BOLDUAN: How do you do it? The concept is admirable. We could -- we all strive to get enough sleep, to feel more rested. Clearly not many of us are succeeding at it. How do you propose we actually pull it off?
HUFFINGTON: So, first of all, Chris, I'm pulling up a cup.
BOLDUAN: There is a deal. It's a NEW DAY cup.
CUOMO: It's hard for me to pull up because I'm busy reading it. I need to know everything in here.
BOLDUAN: He's so tired. He just has to read that.
HUFFINGTON: So, anyway, you are asking the key question. How do we move from agreeing that this is the right thing to actually doing it? That's why the book is full of little tips, small, microscopic little steps. At the end of each of the four sections there are three steps -- a total of 12 steps by coincidence.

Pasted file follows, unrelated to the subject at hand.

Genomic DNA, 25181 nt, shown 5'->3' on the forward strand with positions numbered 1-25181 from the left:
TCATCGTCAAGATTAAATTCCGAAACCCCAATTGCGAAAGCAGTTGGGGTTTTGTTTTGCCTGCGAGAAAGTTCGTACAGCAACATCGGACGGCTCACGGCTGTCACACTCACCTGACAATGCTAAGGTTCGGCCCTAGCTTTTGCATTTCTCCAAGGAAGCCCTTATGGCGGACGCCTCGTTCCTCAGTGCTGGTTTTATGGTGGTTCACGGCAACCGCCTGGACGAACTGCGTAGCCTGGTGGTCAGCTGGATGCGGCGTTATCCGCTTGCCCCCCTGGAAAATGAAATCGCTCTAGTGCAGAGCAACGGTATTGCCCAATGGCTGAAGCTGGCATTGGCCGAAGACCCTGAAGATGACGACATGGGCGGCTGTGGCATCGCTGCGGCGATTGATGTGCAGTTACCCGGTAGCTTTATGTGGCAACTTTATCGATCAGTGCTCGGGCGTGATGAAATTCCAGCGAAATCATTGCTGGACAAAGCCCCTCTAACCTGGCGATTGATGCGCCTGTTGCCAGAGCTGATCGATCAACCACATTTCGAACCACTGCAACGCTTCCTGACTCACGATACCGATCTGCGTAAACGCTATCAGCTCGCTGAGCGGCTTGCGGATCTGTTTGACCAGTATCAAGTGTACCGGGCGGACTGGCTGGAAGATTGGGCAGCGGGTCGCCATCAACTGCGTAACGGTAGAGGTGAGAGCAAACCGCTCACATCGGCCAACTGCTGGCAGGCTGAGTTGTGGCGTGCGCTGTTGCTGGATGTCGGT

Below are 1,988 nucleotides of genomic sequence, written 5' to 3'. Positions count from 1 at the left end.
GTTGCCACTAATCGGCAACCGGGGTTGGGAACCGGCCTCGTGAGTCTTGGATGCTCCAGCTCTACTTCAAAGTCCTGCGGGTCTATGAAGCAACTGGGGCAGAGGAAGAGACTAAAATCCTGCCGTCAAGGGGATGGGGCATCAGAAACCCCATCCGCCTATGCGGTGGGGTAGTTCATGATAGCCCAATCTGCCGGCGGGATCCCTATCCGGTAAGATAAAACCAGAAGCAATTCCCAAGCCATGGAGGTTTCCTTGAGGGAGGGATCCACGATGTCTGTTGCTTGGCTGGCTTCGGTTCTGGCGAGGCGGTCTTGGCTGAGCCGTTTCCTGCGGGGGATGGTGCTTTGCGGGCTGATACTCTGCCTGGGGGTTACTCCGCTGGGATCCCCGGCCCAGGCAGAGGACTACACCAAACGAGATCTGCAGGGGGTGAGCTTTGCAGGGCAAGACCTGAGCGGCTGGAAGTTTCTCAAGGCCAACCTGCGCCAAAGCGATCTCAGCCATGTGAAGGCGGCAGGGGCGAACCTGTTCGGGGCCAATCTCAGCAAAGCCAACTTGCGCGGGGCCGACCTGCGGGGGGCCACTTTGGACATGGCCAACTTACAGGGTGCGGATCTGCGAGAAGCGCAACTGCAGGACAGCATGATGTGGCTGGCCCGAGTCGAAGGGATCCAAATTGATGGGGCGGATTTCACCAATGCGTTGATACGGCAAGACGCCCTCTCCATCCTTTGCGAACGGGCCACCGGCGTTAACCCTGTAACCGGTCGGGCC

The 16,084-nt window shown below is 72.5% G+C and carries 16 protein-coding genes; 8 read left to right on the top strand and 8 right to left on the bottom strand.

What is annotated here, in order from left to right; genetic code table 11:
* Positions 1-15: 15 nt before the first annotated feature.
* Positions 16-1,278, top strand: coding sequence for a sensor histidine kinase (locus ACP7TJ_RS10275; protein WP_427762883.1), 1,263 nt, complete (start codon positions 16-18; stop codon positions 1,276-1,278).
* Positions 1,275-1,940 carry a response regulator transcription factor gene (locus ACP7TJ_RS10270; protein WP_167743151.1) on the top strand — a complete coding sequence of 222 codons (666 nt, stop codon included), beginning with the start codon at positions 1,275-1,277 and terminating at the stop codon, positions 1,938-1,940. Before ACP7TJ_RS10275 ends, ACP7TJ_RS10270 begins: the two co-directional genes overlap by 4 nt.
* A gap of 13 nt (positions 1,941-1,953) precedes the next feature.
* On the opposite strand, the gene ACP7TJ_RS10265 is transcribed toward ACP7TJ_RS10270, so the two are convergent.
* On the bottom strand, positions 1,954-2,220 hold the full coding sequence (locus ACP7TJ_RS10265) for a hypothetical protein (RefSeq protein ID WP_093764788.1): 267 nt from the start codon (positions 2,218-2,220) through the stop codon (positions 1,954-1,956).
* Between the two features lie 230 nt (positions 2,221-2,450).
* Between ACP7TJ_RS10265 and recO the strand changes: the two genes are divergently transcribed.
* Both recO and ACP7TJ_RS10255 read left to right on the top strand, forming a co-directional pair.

So for example, after well-being, the first simple step is get 30 minutes more sleep a night than you are getting now unless you're Michaela who gets her full eight hours.
PEREIRA: I brag about this. I can sleep eight hours. I don't have children. I don't have a husband at home, a pet -- I don't have any of those things.
BOLDUAN: Which is unusual because you know what you hear people bragging about is how little --
HUFFINGTON: Especially men.
HUFFINGTON: You know men wear sleep deprivation like a virility symbol. I had dinner with a guy recently who bragged he had only gotten four hours sleep. I said, you know what, if you had gotten five, this dinner would have been more interesting.
PEREIRA: Can I actually ask about that differentiation because I think there is this really interesting thing. Kate and I think can relate to a lot of this. We're women in a mostly male-dominated world one might argue.
CUOMO: Two against one here, in general.
PEREIRA: I know. We've skewed the numbers.
BOLDUAN: We've won this war.
PEREIRA: One battle. One battle down.
CUOMO: That's why I can't sleep at night.